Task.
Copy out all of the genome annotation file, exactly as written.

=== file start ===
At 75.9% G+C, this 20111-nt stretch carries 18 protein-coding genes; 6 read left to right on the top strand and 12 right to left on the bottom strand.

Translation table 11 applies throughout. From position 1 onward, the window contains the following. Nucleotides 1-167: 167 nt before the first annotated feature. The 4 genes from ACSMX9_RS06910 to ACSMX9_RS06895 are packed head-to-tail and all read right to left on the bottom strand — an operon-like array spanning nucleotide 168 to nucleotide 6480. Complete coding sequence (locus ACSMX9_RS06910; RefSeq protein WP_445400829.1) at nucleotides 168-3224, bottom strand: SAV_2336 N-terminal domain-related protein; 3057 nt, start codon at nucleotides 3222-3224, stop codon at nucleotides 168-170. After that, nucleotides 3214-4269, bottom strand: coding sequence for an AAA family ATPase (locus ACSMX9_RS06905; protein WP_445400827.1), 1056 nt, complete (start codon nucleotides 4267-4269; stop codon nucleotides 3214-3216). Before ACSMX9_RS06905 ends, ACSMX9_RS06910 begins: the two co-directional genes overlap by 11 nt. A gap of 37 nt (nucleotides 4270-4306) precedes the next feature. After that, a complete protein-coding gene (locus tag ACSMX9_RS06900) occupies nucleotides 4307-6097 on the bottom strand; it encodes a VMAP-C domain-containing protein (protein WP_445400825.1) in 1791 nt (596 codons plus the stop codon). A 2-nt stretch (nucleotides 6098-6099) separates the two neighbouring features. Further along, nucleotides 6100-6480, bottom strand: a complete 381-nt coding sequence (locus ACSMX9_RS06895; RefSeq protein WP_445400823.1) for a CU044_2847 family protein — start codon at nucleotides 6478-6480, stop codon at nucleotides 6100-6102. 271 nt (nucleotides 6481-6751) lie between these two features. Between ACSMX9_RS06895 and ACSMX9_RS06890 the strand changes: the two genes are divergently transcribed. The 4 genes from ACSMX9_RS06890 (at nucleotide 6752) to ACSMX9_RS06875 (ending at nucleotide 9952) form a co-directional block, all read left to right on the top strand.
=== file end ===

At 75.9% G+C, this 20111-nt stretch carries 18 protein-coding genes; 6 read left to right on the top strand and 12 right to left on the bottom strand.

Translation table 11 applies throughout. From position 1 onward, the window contains the following. Nucleotides 1-167: 167 nt before the first annotated feature. The 4 genes from ACSMX9_RS06910 to ACSMX9_RS06895 are packed head-to-tail and all read right to left on the bottom strand — an operon-like array spanning nucleotide 168 to nucleotide 6480. Complete coding sequence (locus ACSMX9_RS06910; RefSeq protein WP_445400829.1) at nucleotides 168-3224, bottom strand: SAV_2336 N-terminal domain-related protein; 3057 nt, start codon at nucleotides 3222-3224, stop codon at nucleotides 168-170. After that, nucleotides 3214-4269, bottom strand: coding sequence for an AAA family ATPase (locus ACSMX9_RS06905; protein WP_445400827.1), 1056 nt, complete (start codon nucleotides 4267-4269; stop codon nucleotides 3214-3216). Before ACSMX9_RS06905 ends, ACSMX9_RS06910 begins: the two co-directional genes overlap by 11 nt. A gap of 37 nt (nucleotides 4270-4306) precedes the next feature. After that, a complete protein-coding gene (locus tag ACSMX9_RS06900) occupies nucleotides 4307-6097 on the bottom strand; it encodes a VMAP-C domain-containing protein (protein WP_445400825.1) in 1791 nt (596 codons plus the stop codon). A 2-nt stretch (nucleotides 6098-6099) separates the two neighbouring features. Further along, nucleotides 6100-6480, bottom strand: a complete 381-nt coding sequence (locus ACSMX9_RS06895; RefSeq protein WP_445400823.1) for a CU044_2847 family protein — start codon at nucleotides 6478-6480, stop codon at nucleotides 6100-6102. 271 nt (nucleotides 6481-6751) lie between these two features. Between ACSMX9_RS06895 and ACSMX9_RS06890 the strand changes: the two genes are divergently transcribed. The 4 genes from ACSMX9_RS06890 (at nucleotide 6752) to ACSMX9_RS06875 (ending at nucleotide 9952) form a co-directional block, all read left to right on the top strand.